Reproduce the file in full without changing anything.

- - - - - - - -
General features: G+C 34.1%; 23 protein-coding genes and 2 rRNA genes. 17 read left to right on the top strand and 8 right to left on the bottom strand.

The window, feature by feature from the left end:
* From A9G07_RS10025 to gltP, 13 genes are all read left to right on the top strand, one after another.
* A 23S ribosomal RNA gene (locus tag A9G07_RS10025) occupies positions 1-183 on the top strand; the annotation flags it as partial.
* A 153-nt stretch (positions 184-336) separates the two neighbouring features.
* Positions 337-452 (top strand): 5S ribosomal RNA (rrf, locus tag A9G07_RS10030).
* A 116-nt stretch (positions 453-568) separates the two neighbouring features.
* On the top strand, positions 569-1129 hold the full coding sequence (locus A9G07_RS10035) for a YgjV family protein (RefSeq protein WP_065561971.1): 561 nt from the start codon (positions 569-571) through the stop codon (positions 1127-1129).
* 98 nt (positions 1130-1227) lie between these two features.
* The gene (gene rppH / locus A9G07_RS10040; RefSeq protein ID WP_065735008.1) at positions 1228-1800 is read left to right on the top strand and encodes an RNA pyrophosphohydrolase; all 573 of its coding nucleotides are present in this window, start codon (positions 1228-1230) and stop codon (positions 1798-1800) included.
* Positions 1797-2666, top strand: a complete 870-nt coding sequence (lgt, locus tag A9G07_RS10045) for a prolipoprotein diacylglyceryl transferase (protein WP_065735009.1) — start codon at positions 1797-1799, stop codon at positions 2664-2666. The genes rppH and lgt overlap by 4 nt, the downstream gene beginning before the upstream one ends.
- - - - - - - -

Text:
General features: G+C 34.1%; 23 protein-coding genes and 2 rRNA genes. 17 read left to right on the top strand and 8 right to left on the bottom strand.

The window, feature by feature from the left end:
* From A9G07_RS10025 to gltP, 13 genes are all read left to right on the top strand, one after another.
* A 23S ribosomal RNA gene (locus tag A9G07_RS10025) occupies positions 1-183 on the top strand; the annotation flags it as partial.
* A 153-nt stretch (positions 184-336) separates the two neighbouring features.
* Positions 337-452 (top strand): 5S ribosomal RNA (rrf, locus tag A9G07_RS10030).
* A 116-nt stretch (positions 453-568) separates the two neighbouring features.
* On the top strand, positions 569-1129 hold the full coding sequence (locus A9G07_RS10035) for a YgjV family protein (RefSeq protein WP_065561971.1): 561 nt from the start codon (positions 569-571) through the stop codon (positions 1127-1129).
* 98 nt (positions 1130-1227) lie between these two features.
* The gene (gene rppH / locus A9G07_RS10040; RefSeq protein ID WP_065735008.1) at positions 1228-1800 is read left to right on the top strand and encodes an RNA pyrophosphohydrolase; all 573 of its coding nucleotides are present in this window, start codon (positions 1228-1230) and stop codon (positions 1798-1800) included.
* Positions 1797-2666, top strand: a complete 870-nt coding sequence (lgt, locus tag A9G07_RS10045) for a prolipoprotein diacylglyceryl transferase (protein WP_065735009.1) — start codon at positions 1797-1799, stop codon at positions 2664-2666. The genes rppH and lgt overlap by 4 nt, the downstream gene beginning before the upstream one ends.